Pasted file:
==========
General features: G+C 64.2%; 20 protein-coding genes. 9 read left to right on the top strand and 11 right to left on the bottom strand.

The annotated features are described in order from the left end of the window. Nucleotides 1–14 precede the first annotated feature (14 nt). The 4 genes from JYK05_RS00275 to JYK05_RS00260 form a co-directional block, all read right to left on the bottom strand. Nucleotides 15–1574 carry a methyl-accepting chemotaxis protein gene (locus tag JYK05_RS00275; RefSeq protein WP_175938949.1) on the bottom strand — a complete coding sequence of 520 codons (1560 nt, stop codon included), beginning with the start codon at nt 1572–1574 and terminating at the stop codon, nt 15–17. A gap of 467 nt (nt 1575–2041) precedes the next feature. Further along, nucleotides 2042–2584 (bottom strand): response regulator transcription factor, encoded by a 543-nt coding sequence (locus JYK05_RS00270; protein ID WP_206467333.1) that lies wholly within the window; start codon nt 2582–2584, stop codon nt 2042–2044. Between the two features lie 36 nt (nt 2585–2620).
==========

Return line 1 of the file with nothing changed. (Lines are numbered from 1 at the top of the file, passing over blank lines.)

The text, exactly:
General features: G+C 64.2%; 20 protein-coding genes. 9 read left to right on the top strand and 11 right to left on the bottom strand.